The city will make novel use of its libraries with a video visitation program designed to ease the difficulty of visiting inmates at Rikers Island and the city’s other hard to reach jails.

City Council Speaker Melissa Mark-Viverito announced Wednesday that the city will spend $600,000 to implement the program. The video-visitation services will be unrolled throughout 2017 at 22 libraries across the five boroughs, so that friends and family of inmates may see their loved ones more frequently and more easily.

“In order to visit an incarcerated person at Rikers Island, friends and family members usually spend an entire day of travel for a one-hour visit,” Mark-Viverito said at a news conference. The process to visit an inmate in person also requires rigorous security searches and wait times.

Peter Wagner, executive director of the Prison Policy Initiative that has been critical of districts across the country that are replacing in-person visitation with video visitation said he commends New York City for how it is utilizing this technology.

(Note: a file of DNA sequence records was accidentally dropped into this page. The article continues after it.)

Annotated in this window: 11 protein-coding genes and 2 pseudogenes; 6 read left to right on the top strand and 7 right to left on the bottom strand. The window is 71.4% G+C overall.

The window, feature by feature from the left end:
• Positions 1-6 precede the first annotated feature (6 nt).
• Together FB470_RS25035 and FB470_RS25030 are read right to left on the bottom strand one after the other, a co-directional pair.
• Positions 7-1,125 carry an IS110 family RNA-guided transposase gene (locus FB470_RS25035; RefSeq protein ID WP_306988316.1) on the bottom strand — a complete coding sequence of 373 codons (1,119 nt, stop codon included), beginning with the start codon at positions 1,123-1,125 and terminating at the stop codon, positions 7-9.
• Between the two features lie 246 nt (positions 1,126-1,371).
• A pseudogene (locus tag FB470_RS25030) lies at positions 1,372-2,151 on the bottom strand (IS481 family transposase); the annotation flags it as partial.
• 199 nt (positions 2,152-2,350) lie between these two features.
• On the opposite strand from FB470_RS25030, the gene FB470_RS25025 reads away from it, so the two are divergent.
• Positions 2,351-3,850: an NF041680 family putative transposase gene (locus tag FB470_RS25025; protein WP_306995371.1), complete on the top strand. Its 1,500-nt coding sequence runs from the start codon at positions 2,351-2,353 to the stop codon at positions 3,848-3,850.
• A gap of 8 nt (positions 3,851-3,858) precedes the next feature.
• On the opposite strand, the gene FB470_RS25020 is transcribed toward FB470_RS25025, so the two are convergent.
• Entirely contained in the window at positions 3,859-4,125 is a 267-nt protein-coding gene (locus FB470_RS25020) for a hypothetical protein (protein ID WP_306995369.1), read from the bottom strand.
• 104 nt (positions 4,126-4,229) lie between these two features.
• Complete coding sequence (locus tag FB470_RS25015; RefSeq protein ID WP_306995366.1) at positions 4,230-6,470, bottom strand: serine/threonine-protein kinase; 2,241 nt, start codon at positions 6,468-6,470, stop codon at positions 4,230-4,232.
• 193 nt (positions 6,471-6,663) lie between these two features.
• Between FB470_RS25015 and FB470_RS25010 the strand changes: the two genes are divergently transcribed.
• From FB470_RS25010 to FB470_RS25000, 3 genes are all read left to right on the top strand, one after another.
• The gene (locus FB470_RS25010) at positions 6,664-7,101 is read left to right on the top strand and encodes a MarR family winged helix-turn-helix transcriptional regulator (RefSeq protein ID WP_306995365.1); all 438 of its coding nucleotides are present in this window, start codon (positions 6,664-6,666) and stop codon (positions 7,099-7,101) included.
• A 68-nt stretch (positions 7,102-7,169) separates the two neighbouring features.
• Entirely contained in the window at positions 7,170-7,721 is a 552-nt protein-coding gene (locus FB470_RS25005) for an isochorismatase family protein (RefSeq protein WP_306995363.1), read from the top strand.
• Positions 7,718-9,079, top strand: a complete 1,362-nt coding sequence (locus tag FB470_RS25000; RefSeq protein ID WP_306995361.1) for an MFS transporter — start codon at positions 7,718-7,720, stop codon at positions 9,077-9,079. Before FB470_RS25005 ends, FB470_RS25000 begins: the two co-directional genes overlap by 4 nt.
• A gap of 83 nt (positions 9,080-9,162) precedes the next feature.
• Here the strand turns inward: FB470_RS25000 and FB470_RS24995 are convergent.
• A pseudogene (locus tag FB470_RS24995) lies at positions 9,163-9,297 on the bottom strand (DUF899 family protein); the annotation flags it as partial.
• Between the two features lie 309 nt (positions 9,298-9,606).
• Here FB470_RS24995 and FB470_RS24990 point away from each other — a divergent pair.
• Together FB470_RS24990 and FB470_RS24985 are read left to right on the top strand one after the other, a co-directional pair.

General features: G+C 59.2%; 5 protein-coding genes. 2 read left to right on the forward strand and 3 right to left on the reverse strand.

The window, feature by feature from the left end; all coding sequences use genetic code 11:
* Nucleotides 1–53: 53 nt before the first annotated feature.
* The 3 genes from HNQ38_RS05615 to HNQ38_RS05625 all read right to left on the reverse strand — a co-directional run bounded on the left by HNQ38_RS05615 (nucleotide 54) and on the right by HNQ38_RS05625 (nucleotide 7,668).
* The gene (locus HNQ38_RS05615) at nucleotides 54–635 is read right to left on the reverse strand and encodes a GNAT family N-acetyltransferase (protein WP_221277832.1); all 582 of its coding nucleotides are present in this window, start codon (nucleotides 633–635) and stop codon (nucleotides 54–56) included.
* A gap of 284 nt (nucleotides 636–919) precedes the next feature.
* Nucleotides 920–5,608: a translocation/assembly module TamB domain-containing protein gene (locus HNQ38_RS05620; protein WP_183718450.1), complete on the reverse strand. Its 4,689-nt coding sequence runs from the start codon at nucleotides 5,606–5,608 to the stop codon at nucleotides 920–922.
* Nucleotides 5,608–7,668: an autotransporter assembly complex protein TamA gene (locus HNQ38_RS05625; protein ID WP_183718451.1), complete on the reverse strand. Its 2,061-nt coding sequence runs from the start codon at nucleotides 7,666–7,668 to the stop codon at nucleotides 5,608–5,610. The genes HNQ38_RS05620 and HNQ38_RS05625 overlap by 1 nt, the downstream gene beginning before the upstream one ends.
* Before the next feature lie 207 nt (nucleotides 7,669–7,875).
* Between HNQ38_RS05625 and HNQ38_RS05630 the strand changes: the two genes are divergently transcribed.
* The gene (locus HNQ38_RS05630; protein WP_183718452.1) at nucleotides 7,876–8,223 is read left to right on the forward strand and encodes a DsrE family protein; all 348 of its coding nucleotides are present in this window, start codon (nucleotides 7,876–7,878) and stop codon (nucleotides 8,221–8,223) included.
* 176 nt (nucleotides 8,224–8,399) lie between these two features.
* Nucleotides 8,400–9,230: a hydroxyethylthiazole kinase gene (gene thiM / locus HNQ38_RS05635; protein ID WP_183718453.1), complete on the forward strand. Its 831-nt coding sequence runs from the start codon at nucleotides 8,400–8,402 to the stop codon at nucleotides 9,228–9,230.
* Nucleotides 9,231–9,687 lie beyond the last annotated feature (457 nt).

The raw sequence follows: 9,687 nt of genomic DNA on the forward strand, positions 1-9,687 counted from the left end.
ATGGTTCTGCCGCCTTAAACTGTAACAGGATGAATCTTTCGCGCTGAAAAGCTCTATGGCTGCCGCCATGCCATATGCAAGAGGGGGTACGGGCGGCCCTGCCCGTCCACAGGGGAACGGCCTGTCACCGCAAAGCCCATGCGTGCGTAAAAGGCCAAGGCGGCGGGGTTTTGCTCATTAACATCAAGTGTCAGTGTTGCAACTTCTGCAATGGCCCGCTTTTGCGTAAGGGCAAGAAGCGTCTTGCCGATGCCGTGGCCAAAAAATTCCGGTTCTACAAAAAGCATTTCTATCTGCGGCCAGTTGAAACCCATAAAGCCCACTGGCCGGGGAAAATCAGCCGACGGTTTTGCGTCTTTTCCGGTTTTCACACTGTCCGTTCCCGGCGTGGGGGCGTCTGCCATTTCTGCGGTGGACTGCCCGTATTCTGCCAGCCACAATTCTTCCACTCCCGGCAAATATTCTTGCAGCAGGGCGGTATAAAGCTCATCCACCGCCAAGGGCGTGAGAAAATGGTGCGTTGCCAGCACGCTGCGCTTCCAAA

“This is positive because they are using it as a supplement. Video is not the same as in-person visitation, but it’s sometimes easier. In some cases I’ve seen it often means banning in-person visits and pushing people to pay for contact. That is not what this appears to be, and it acknowledges how hard it is to get to the jail,” Wagner told Metro.

He added that the cost of the program seems reasonable compared to other instances where he’s seen “crazy numbers” for places that are much smaller than New York City.

Visitors will be able to make a Skype-like call in the comfort of a private area at a library and with the resources of the library at hand. The incarcerated individual may also choose from a select number of books to read to their visitors.

"Reading is a critically important bonding experience for children and their parents, and Brooklyn Public Library's TeleStory program makes it possible for families separated by incarceration to read a book together as if they were in the same room," said Brooklyn Public Library President and CEO Linda E. Johnson in a news release.